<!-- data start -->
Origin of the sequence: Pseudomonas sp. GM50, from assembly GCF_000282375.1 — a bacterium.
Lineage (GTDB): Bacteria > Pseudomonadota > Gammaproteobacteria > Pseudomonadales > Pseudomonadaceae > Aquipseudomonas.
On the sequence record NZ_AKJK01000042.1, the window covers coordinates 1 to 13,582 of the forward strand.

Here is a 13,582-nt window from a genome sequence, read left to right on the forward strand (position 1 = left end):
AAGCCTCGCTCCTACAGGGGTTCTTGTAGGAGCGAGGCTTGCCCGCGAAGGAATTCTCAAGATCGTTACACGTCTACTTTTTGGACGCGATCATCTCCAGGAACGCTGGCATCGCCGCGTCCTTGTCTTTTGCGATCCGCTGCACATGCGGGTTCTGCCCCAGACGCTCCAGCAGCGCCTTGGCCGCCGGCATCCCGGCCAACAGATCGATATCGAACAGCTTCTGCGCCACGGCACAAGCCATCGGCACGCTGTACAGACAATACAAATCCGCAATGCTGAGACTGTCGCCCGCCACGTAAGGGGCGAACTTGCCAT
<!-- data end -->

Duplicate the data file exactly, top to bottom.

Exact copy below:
Origin of the sequence: Pseudomonas sp. GM50, from assembly GCF_000282375.1 — a bacterium.
Lineage (GTDB): Bacteria > Pseudomonadota > Gammaproteobacteria > Pseudomonadales > Pseudomonadaceae > Aquipseudomonas.
On the sequence record NZ_AKJK01000042.1, the window covers coordinates 1 to 13,582 of the forward strand.

Here is a 13,582-nt window from a genome sequence, read left to right on the forward strand (position 1 = left end):
AAGCCTCGCTCCTACAGGGGTTCTTGTAGGAGCGAGGCTTGCCCGCGAAGGAATTCTCAAGATCGTTACACGTCTACTTTTTGGACGCGATCATCTCCAGGAACGCTGGCATCGCCGCGTCCTTGTCTTTTGCGATCCGCTGCACATGCGGGTTCTGCCCCAGACGCTCCAGCAGCGCCTTGGCCGCCGGCATCCCGGCCAACAGATCGATATCGAACAGCTTCTGCGCCACGGCACAAGCCATCGGCACGCTGTACAGACAATACAAATCCGCAATGCTGAGACTGTCGCCCGCCACGTAAGGGGCGAACTTGCCAT